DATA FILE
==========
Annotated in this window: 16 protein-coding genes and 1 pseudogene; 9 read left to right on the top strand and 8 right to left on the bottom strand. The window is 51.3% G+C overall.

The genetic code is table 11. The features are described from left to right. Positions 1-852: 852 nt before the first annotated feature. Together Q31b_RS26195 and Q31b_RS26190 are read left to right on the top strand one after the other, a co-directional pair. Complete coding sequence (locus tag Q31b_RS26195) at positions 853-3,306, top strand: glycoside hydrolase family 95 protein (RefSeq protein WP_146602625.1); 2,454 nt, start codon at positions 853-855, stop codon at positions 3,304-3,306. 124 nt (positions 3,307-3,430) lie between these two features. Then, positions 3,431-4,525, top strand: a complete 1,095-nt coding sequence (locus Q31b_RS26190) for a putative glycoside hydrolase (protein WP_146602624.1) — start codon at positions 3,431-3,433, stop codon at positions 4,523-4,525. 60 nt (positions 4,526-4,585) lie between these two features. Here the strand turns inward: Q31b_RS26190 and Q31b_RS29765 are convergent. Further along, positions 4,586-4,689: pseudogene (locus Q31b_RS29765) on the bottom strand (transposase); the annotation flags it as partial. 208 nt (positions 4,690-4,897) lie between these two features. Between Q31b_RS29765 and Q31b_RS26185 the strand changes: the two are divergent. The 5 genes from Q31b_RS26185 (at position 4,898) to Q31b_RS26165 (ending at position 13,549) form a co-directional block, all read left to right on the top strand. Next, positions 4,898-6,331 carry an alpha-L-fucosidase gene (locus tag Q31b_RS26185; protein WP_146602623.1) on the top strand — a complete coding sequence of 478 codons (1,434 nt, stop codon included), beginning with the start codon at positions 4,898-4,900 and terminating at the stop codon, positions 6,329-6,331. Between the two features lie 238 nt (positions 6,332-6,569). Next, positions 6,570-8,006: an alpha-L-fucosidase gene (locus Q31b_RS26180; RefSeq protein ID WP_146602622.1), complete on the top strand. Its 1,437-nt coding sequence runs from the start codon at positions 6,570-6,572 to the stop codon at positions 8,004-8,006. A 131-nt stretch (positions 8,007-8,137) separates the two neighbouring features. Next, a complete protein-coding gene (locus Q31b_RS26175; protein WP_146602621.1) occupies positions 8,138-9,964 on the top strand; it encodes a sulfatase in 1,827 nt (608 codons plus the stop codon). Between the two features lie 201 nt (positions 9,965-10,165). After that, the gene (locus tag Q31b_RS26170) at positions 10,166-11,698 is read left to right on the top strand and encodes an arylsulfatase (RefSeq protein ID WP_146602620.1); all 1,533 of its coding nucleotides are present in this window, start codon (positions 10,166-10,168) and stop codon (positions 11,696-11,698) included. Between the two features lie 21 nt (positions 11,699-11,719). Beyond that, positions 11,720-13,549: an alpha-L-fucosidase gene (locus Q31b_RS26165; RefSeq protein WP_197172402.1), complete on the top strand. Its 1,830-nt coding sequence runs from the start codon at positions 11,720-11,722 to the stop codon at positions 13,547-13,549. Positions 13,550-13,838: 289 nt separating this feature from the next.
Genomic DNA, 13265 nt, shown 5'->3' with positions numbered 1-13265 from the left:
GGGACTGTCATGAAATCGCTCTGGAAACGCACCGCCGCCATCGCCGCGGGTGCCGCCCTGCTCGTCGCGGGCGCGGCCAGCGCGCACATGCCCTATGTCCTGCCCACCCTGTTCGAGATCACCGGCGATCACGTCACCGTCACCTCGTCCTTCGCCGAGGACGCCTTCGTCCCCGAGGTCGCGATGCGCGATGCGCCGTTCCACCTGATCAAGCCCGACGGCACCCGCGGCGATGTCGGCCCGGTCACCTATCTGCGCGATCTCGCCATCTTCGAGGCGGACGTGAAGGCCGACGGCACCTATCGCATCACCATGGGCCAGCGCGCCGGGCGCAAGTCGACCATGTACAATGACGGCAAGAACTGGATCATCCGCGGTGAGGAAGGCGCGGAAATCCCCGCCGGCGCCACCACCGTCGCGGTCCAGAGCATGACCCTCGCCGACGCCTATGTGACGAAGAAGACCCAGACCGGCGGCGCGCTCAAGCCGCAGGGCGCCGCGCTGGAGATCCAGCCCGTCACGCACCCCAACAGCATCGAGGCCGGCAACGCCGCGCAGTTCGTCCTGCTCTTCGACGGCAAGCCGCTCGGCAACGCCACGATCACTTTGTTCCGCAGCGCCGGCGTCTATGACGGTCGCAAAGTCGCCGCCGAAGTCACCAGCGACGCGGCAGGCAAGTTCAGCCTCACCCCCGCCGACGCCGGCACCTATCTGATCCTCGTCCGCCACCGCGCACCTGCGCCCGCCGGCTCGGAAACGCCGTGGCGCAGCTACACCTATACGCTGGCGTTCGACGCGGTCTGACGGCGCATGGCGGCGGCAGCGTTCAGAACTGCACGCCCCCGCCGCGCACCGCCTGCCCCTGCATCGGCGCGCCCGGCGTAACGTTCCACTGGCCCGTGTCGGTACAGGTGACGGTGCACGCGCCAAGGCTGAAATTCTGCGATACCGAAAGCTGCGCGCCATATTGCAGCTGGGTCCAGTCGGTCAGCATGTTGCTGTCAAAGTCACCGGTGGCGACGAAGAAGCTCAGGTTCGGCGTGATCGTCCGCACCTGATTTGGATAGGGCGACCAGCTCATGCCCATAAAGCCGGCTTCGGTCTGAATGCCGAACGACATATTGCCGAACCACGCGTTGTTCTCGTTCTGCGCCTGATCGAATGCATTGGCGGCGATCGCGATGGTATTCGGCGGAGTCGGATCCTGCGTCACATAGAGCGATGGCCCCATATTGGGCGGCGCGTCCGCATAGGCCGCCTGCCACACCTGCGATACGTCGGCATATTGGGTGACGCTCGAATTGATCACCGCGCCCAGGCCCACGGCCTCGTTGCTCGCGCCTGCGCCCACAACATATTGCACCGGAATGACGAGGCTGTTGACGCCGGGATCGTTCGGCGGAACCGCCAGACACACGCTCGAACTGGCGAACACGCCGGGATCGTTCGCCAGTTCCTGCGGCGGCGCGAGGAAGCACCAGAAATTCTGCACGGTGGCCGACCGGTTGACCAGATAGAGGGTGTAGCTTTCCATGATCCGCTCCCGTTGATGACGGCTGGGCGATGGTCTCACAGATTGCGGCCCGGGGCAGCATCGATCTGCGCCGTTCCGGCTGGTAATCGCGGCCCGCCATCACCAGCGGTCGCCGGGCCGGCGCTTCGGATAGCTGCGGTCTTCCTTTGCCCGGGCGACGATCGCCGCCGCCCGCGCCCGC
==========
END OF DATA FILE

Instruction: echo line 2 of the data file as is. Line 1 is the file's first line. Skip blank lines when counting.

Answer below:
The genetic code is table 11. The features are described from left to right. Positions 1-852: 852 nt before the first annotated feature. Together Q31b_RS26195 and Q31b_RS26190 are read left to right on the top strand one after the other, a co-directional pair. Complete coding sequence (locus tag Q31b_RS26195) at positions 853-3,306, top strand: glycoside hydrolase family 95 protein (RefSeq protein WP_146602625.1); 2,454 nt, start codon at positions 853-855, stop codon at positions 3,304-3,306. 124 nt (positions 3,307-3,430) lie between these two features. Then, positions 3,431-4,525, top strand: a complete 1,095-nt coding sequence (locus Q31b_RS26190) for a putative glycoside hydrolase (protein WP_146602624.1) — start codon at positions 3,431-3,433, stop codon at positions 4,523-4,525. 60 nt (positions 4,526-4,585) lie between these two features. Here the strand turns inward: Q31b_RS26190 and Q31b_RS29765 are convergent. Further along, positions 4,586-4,689: pseudogene (locus Q31b_RS29765) on the bottom strand (transposase); the annotation flags it as partial. 208 nt (positions 4,690-4,897) lie between these two features. Between Q31b_RS29765 and Q31b_RS26185 the strand changes: the two are divergent. The 5 genes from Q31b_RS26185 (at position 4,898) to Q31b_RS26165 (ending at position 13,549) form a co-directional block, all read left to right on the top strand. Next, positions 4,898-6,331 carry an alpha-L-fucosidase gene (locus tag Q31b_RS26185; protein WP_146602623.1) on the top strand — a complete coding sequence of 478 codons (1,434 nt, stop codon included), beginning with the start codon at positions 4,898-4,900 and terminating at the stop codon, positions 6,329-6,331. Between the two features lie 238 nt (positions 6,332-6,569). Next, positions 6,570-8,006: an alpha-L-fucosidase gene (locus Q31b_RS26180; RefSeq protein ID WP_146602622.1), complete on the top strand. Its 1,437-nt coding sequence runs from the start codon at positions 6,570-6,572 to the stop codon at positions 8,004-8,006. A 131-nt stretch (positions 8,007-8,137) separates the two neighbouring features. Next, a complete protein-coding gene (locus Q31b_RS26175; protein WP_146602621.1) occupies positions 8,138-9,964 on the top strand; it encodes a sulfatase in 1,827 nt (608 codons plus the stop codon). Between the two features lie 201 nt (positions 9,965-10,165). After that, the gene (locus tag Q31b_RS26170) at positions 10,166-11,698 is read left to right on the top strand and encodes an arylsulfatase (RefSeq protein ID WP_146602620.1); all 1,533 of its coding nucleotides are present in this window, start codon (positions 10,166-10,168) and stop codon (positions 11,696-11,698) included. Between the two features lie 21 nt (positions 11,699-11,719). Beyond that, positions 11,720-13,549: an alpha-L-fucosidase gene (locus Q31b_RS26165; RefSeq protein WP_197172402.1), complete on the top strand. Its 1,830-nt coding sequence runs from the start codon at positions 11,720-11,722 to the stop codon at positions 13,547-13,549. Positions 13,550-13,838: 289 nt separating this feature from the next.